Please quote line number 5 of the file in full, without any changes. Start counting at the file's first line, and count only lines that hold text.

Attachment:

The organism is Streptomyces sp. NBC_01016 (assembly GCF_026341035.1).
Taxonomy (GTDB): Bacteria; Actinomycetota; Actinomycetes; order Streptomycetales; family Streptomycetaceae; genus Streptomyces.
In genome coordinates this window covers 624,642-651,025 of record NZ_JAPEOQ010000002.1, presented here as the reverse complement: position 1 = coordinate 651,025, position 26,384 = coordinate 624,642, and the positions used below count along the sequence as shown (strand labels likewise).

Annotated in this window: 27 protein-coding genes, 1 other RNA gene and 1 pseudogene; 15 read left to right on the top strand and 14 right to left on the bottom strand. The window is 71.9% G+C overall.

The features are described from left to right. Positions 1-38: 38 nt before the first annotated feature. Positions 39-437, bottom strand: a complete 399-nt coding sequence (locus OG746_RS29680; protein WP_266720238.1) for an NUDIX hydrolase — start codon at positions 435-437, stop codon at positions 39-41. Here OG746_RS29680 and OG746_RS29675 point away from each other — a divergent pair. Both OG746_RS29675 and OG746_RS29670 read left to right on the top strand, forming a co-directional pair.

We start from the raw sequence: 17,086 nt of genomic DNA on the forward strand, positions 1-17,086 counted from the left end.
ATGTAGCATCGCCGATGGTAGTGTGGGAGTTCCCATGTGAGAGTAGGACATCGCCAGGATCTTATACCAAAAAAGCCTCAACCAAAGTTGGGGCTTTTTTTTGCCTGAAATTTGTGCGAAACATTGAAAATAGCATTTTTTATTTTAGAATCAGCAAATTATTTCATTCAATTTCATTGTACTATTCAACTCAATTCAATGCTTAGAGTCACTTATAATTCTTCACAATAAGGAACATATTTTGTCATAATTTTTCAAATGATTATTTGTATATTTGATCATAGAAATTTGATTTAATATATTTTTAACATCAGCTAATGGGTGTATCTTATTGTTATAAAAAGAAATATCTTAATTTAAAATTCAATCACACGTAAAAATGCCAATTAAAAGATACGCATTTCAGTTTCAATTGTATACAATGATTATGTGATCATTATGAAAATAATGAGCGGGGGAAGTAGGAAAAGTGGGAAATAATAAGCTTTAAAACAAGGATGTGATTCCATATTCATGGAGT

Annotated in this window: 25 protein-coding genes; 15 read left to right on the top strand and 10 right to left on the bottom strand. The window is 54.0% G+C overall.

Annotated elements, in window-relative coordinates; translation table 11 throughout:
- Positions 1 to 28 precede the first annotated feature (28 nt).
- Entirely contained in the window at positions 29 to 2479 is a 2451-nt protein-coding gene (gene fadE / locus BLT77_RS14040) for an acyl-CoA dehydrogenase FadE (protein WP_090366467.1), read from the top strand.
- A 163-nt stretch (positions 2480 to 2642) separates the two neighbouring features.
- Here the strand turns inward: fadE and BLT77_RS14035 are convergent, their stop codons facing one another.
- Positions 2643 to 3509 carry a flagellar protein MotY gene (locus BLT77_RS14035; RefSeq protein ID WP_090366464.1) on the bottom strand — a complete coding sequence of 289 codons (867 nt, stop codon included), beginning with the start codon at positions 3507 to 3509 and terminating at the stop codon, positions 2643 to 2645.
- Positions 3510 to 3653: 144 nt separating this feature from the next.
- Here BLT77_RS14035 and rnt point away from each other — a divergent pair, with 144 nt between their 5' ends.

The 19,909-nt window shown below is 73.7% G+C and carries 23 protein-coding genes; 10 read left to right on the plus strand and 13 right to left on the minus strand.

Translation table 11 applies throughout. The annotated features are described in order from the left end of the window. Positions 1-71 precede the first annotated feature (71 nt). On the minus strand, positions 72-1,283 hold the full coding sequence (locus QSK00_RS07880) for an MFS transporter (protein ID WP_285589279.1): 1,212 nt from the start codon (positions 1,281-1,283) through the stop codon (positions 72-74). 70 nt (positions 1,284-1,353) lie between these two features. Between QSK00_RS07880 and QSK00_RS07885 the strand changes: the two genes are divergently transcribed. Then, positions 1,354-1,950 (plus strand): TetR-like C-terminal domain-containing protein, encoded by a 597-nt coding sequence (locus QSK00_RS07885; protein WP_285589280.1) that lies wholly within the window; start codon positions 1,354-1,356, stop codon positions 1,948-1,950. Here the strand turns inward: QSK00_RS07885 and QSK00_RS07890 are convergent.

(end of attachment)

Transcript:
The features are described from left to right. Positions 1-38: 38 nt before the first annotated feature. Positions 39-437, bottom strand: a complete 399-nt coding sequence (locus OG746_RS29680; protein WP_266720238.1) for an NUDIX hydrolase — start codon at positions 435-437, stop codon at positions 39-41. Here OG746_RS29680 and OG746_RS29675 point away from each other — a divergent pair. Both OG746_RS29675 and OG746_RS29670 read left to right on the top strand, forming a co-directional pair.